But the “fire-eaters” and other radical members of the pro-southern wing tore the Democratic party in half. They would not let the slavery issue rest, pushing it to the forefront of the National agenda, inflaming tensions as much as possible to try and achieve their maximalist goals. They refused to let the territories of Kansas and Nebraska decide for themselves whether they would be a slave or free state through democratic means, alienating their northern counterparts who were repulsed by the fire-eater’s fraud and violence. In response to this crisis, called “bleeding Kansas,” Senator and abolitionist Charles Sumner took to the House to condemn southerners and besmirched their honor by insinuating that they slept with their slaves.2 Most Democrats considered Sumner a reckless loud-mouth who deserved punishment. But by brutalizing Sumner with a cane rather than challenging him in a duel, southern congressman Preston Brooks sent the message that Sumner had no more right to be free from a beating than did a slave.3 For northern democrats, it was a signal that the South’s quest to protect slavery would come at the expense of white men’s freedom.

The straw that finally broke the camel’s back was a fight over the Democratic party’s platform in the 1860 election. Rather than ride Douglass’ popular sovereignty platform to electoral victory, delegates from deep southern states insisted that the platform include a call for Congress to pass legislation, if necessary, protecting the right of individuals to have slaves in all parts of the United States. When the South was outvoted, their delegates left the Convention, held a new one, and nominated their candidate whose appeal never extended beyond the South. Meanwhile, Republicans chose Lincoln because, as a moderate from the swing state of Illinois, he was the electable or, as they would say at the time, “available” candidate.4 With the Democratic party fractured, Lincoln won the election of 1860 with only a plurality of the vote.

In the 2020 election, the Democratic party settled on Joe Biden too because he was the “available” or electable candidate. Just as with Stephen Douglass, it was Donald Trump’s election to lose, and lost he did. Douglass lost the election because southern radicals alienated northern moderates, and Trump lost the election because he was emblematic of the anti-democratic wing of the party that alienated suburban moderates. After Donald Trump’s loss, the loss of two special elections in Georgia, and the January 6th insurrection, there was hope that the excesses of the party were so horrible and the costs so high that it would surely moderate itself.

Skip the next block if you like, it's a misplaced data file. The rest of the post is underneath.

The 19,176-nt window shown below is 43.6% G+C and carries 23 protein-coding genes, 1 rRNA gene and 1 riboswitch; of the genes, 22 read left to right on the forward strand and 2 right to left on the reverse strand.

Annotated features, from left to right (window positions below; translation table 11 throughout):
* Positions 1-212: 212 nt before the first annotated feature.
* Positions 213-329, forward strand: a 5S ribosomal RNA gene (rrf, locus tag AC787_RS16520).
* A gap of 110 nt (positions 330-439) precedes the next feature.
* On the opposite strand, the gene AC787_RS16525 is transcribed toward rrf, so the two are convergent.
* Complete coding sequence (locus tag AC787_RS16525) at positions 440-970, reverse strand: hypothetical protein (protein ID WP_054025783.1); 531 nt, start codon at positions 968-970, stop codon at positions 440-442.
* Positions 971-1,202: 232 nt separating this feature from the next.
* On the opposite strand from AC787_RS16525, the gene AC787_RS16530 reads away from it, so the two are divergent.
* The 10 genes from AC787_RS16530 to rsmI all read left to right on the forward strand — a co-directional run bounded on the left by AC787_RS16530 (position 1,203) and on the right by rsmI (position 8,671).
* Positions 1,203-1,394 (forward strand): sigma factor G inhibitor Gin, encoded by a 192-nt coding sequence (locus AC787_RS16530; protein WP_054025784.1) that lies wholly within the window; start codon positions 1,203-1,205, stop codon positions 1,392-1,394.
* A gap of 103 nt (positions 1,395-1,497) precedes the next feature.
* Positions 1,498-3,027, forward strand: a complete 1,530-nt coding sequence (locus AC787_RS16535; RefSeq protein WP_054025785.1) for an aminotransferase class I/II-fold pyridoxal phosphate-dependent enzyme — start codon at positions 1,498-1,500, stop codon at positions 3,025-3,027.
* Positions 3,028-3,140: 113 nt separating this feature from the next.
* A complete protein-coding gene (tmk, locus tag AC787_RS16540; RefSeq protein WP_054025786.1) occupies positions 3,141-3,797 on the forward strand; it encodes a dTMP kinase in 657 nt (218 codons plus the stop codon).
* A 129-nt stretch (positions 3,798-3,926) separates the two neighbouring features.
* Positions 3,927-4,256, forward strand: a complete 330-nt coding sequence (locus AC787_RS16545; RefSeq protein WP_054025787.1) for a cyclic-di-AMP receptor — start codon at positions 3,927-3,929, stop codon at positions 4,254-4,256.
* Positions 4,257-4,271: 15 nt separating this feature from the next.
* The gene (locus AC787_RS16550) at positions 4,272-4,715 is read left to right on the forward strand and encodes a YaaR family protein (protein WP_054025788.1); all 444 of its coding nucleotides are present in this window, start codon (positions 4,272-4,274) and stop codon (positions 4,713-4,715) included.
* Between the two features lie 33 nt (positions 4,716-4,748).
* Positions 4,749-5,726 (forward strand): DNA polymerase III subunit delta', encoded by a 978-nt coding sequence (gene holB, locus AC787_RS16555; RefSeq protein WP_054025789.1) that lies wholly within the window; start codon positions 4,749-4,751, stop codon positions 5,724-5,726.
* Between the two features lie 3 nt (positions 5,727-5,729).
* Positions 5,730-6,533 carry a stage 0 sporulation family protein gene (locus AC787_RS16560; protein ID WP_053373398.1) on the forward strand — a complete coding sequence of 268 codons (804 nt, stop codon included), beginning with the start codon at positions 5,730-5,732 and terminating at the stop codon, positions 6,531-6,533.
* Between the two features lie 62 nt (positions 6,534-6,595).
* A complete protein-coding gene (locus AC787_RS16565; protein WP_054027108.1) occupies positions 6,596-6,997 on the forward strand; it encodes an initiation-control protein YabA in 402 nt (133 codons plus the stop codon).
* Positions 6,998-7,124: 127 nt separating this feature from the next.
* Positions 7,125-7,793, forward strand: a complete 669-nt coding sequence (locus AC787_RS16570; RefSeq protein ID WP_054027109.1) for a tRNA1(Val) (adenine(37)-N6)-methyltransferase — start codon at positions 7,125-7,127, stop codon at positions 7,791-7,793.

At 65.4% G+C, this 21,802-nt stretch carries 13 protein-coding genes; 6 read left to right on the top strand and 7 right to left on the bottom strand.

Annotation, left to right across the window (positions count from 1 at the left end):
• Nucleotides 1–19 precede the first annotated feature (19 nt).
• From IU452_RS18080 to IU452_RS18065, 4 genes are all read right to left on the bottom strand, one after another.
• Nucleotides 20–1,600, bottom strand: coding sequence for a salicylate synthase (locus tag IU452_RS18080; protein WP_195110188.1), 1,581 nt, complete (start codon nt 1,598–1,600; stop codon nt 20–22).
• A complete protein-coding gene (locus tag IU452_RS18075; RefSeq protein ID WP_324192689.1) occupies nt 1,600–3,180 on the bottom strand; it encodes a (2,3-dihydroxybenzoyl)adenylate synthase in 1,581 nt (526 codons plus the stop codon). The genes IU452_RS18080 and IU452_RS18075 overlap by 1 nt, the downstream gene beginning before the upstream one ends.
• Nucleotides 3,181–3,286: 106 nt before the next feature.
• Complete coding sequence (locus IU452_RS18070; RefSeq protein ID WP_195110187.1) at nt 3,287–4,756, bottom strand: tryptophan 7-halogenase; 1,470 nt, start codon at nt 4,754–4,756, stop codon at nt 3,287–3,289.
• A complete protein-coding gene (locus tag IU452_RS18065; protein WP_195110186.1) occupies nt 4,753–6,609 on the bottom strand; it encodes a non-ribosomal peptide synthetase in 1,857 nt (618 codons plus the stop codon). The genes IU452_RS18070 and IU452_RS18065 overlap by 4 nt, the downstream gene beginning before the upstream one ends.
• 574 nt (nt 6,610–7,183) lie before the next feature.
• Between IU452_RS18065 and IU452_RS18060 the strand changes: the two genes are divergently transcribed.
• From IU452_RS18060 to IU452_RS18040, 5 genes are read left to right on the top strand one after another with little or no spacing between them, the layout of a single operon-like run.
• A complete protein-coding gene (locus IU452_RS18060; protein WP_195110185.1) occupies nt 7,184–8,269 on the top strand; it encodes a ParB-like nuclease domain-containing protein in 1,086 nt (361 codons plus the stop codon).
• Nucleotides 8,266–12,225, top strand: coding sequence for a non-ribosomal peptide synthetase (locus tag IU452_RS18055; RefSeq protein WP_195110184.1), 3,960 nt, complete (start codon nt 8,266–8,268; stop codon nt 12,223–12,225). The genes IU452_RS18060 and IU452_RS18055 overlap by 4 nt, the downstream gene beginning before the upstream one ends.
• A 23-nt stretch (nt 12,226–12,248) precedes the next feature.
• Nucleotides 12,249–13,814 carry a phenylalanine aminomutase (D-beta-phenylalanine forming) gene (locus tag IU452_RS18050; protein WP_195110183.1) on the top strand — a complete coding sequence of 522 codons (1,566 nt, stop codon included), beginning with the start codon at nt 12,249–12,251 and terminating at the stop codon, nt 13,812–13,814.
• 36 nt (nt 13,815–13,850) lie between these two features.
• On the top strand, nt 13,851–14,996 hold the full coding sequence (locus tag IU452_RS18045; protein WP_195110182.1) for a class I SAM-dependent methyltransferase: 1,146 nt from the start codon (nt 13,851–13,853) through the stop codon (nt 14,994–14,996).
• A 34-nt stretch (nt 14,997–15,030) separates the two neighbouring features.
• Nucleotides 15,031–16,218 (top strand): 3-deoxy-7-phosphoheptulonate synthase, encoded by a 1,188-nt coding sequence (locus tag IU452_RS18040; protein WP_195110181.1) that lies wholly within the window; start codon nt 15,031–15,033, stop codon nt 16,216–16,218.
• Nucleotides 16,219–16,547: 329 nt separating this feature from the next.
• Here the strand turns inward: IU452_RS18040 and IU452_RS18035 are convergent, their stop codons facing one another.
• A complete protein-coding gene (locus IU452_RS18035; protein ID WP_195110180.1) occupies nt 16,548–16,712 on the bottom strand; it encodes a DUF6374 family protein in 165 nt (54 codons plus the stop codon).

But polarization, the primary system, and electoral entrenchment protect Republican radicals from the consequences of their own actions. So instead of distancing themselves from the past, a majority of the party continues to stridently defend January 6th insurrectionists, push anti-democratic electoral administration measures, and compete for the approval of Donald Trump, including by defending him in impeachment hearings. In so doing, they continue to alienate moderates the business and suburban wings of the party, as highlighted by the record-setting number of Republican Senators who voted for impeachment and the increasingly fractious relationship between House Leader Kevin McCarthy and GOP conference chair Liz Cheney.5

History rarely repeats itself. Thank god for that; few want another Civil War. The realistic hope for progressives is that unlike in the 1860s, in this polarized of the twenty-first century, the new dominant party can have the cake and eat it too. The hope is that the Republican party will fracture, but this time due to a different geographic mapping of the parties, no Civil War will break out. After resetting the political system on a more democratic and just basis and in order to compete in this majoritarian system, a new and more moderate Republican will arise. But darker possibilities loom. The Republican party may not fracture; its Trump wing is far more powerful and numerous than its 1860 southern counterpart. Trump may have already conquered the party. In that case, the success of Biden’s future 100 days may seem an aberration as we return to and intensify the new norm of ever heightening culture wars amidst even more crippling policy deadlock and stagnation. A historical analogy can help narrow the range of possibilities, but it cannot tell us whether these 100 days are the inauguration of a new political era or just a pause before the return to the old unbearable grind.

Joe Biden’s first 100 days were a smashing success. But the increasing radicalism and infighting in the Republican party in these initial months is far more telling of what the future may have in store. Unlike in 1860, that future is unlikely to be a civil war. It may inaugurate a reset of the political system or just give us more of the same intolerable stalemate.

a. Joshua Braver is an Assistant Professor at the University of Wisconsin Law School.

1. Cf. Akhil Reed Amar, Americas Constitution: A Biography 158 (2005).

2. For the classic overview of these events and the lead-up to the Civil War, see David M. Potter, The Impending Crisis, 1848-1861, at 199–225 (2011).

3. Manisha Sinha, The Caning of Charles Sumner: Slavery, Race, and Ideology in the Age of the Civil War, 23 J. Early Republic 233, 245 (2003).

4. For the split within the Democratic party, see Michael F. Holt, The Election of 1860: A Campaign Fraught with Consequences 51, 55–64, 115–33 (2017). On the “argot” of availability, see id. at 88.

5. Melanie Zanona, McCarthy and Cheney Worlds Apart After Florida Retreat, Politico (Apr. 27, 2021, 2:19 PM), [].